Are Jurors Allowed To Take Notes During Criminal Cases In Florida?

Disclaimer: This article is in response to questions frequently asked of Mr. Cobb and is an unedited dictation transcript. Just like talk to text on your smartphone, there may be misspelled words or sentence fragments.

Jurors are allowed to take notes when they are in court. The court will provide a series of pens and paper with pads so that the jurors can take notes. There are some very specific instructions about how to take notes in a criminal case. The judge will tell the jury, “If you would like to take notes during the trial, you may do so. On the other hand, you are not required to take notes if you do not want to.” The judge goes on to state, “You will be provided with a notepad and a pen for use if you wish to take notes”, and then the judge will state very clearly that any notes you take will be for your personal use. You should not take them with you from the courtroom. During the recesses, the bailiff will take possession of your notes and will return them to you when you reconvene. After you have completed your deliberations, the bailiff will return your notes to the judge.

The instruction goes on to say that at the conclusion of the trial, all juror notes will be destroyed. The judge will also give a caution that if you take notes, do not get so involved in note-taking that you become distracted from the proceeding. Your notes should be used only as aid for your memory. The judge will instruct that “You should rely on your memory of the evidence and you should not be unduly influenced by the notes of other jurors”. When jurors begin to deliberate, they start comparing notes, and sometimes there is a difference in notes. The notes can be used to jog the memory, but should not be used as a form of evidence. The final line in that jury instruction says, “Notes are not entitled to any greater weight than each juror’s memory of the evidence”. So, it is very important that while you take notes, you use them to jog memory and not as a verbatim reflection of testimony.

What Preliminary Instructions Will The Jury Get Before Hearing Any Evidence In A Criminal Case?

Jury Instruction 2.1 Preliminary Instructions states “Ladies and Gentlemen of the Jury, you have been selected and sworn as the jury to try the case of State of Florida v. [The name of the defendant]”. Jurors cannot render a lawful verdict in Florida unless they have been sworn. So, just like witnesses are sworn to tell the truth, the jurors also are sworn to render a fair verdict. The instruction will go on and say, “This is a criminal case. The defendant is charged with”, and then they will read out the crime charged. “The definition of the elements of the crime charge will be explained to you later”. Every crime has what are known as Elements. A defendant has a right to a fair trial, does not have to prove innocence, and the state must prove guilt by a legal standard known as Beyond and to the Exclusion of Every Reasonable Doubt. A reasonable doubt may arise from circumstances during a criminal trial, but they are all going to relate to what are called elements. For each crime, there are several elements the prosecution must prove. First, the state must prove that a crime was committed. That is an element. The state must prove the defendant is the person who committed the crime. The remaining specific elements will be explained later in the case. The judge will go on to say that your verdict must be based solely on the evidence or lack of evidence and the law. The evidence is governed by the rules of evidence under chapter 90 in Florida, as well as what we call Case Law.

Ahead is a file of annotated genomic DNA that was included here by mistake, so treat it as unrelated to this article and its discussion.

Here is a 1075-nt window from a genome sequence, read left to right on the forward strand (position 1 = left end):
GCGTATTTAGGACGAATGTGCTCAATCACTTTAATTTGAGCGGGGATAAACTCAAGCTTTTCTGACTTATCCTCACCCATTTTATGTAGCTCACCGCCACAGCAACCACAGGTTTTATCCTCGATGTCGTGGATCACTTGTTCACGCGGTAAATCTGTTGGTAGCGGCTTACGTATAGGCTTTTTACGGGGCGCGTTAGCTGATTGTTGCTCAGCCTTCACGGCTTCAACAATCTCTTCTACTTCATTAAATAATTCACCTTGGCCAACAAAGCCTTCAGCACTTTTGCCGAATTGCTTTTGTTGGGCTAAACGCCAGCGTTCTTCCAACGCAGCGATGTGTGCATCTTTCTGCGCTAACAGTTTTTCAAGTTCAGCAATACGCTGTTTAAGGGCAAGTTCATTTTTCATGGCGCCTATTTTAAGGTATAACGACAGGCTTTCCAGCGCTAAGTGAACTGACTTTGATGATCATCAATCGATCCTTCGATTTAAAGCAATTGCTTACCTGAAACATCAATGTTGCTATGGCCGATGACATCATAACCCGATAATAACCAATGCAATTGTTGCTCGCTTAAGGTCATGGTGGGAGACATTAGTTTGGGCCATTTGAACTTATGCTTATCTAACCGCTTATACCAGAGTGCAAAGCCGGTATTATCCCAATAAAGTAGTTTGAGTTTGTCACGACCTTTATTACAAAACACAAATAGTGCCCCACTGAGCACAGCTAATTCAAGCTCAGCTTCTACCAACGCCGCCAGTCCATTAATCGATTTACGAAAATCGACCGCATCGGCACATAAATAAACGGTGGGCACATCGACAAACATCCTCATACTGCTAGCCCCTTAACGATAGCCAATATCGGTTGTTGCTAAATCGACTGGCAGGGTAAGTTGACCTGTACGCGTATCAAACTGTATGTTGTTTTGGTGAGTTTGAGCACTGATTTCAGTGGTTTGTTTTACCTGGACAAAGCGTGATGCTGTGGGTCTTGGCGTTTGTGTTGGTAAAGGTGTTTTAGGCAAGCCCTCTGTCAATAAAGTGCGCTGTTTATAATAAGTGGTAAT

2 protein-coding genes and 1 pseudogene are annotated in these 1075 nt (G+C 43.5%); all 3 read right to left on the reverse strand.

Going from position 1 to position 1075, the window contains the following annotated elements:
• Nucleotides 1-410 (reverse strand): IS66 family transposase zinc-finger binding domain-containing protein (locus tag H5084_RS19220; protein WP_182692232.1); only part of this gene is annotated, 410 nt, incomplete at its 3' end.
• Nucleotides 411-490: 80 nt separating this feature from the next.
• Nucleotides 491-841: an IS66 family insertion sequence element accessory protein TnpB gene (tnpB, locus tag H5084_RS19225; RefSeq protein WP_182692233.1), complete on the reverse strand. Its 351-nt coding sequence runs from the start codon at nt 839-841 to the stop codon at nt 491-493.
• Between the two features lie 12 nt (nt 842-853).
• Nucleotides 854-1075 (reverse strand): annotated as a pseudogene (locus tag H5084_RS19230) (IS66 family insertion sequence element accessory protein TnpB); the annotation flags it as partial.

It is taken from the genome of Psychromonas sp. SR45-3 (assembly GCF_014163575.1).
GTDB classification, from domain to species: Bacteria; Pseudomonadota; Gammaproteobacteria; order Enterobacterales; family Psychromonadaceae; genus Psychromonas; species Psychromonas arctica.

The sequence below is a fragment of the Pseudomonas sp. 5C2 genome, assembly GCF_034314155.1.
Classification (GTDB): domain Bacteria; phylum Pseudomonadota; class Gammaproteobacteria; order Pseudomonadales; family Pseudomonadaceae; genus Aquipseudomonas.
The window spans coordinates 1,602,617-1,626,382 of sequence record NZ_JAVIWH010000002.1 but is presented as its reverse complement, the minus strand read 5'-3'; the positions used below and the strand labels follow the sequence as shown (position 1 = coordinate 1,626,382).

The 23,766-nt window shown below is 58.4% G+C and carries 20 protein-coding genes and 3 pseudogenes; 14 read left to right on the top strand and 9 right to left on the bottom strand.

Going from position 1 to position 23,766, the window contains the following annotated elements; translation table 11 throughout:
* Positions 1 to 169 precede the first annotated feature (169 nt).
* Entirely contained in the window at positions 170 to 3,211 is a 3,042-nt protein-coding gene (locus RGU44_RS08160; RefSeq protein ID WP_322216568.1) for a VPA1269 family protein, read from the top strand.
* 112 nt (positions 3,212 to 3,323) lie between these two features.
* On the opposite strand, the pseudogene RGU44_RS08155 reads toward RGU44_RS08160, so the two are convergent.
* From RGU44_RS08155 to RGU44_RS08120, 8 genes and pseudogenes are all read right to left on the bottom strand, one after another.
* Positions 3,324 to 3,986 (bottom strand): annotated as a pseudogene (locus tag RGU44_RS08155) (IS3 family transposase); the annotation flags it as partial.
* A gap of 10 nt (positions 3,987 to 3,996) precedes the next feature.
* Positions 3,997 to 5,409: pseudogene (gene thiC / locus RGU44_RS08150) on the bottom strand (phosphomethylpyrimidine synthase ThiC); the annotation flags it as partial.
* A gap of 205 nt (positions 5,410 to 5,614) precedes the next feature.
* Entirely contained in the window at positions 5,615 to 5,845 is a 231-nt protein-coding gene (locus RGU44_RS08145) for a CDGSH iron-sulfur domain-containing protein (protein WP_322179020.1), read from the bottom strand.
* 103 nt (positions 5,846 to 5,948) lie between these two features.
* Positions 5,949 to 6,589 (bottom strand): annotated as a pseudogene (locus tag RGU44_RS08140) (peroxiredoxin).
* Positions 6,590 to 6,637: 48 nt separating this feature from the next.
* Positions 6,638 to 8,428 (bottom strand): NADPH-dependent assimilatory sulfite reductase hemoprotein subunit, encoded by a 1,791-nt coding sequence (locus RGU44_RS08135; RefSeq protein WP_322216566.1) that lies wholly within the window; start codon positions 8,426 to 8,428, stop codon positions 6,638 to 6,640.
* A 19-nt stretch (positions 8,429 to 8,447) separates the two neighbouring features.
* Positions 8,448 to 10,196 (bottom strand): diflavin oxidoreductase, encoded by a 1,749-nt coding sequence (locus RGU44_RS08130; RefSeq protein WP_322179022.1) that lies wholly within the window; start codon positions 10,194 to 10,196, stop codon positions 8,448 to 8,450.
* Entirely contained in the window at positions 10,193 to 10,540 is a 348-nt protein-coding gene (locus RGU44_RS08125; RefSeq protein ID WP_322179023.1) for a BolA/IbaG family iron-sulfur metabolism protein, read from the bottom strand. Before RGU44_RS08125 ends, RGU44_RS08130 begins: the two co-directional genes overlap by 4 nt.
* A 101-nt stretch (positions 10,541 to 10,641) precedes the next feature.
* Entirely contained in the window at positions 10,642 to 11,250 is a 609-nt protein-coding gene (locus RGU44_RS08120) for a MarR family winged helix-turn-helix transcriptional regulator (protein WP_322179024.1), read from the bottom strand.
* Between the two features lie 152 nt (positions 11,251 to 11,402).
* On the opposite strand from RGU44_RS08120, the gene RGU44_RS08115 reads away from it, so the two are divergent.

Later, the judge will state that after the instructions are given, the alternate juror will be released and then you will retire to render your verdict. The judge will also, in this instruction, talk about different types of evidence, such as whether or not there is testimony, and whether or not there are exhibits. The judge will explain that there will be an opening statement by each side, witnesses will be called and testify under oath, and that they will be examined and cross-examined by the attorneys. Documents may or may not be entered into evidence and physical items may or may not be entered into evidence. The judge will state that you should not form any definite or fixed opinions on the merits of the case until you have heard all of the evidence, the argument of the lawyers, and the instructions on the law. Until that time, you should not discuss the case among yourselves. There will be recesses during the trial, the judge addresses this and specifically states, “You can talk about anything you want as long as it is not about this case”. The reason for this is very simple. If jurors talk about the case during a recess, their minds may become made up, and then crucial evidence or lack of evidence will be ignored, and an improper verdict will be given.

Disclaimer: This article is in response to questions frequently asked of Mr. Cobb and is an unedited dictation transcript. Just like talk to text on your smartphone, there may be misspelled words or sentence fragments.

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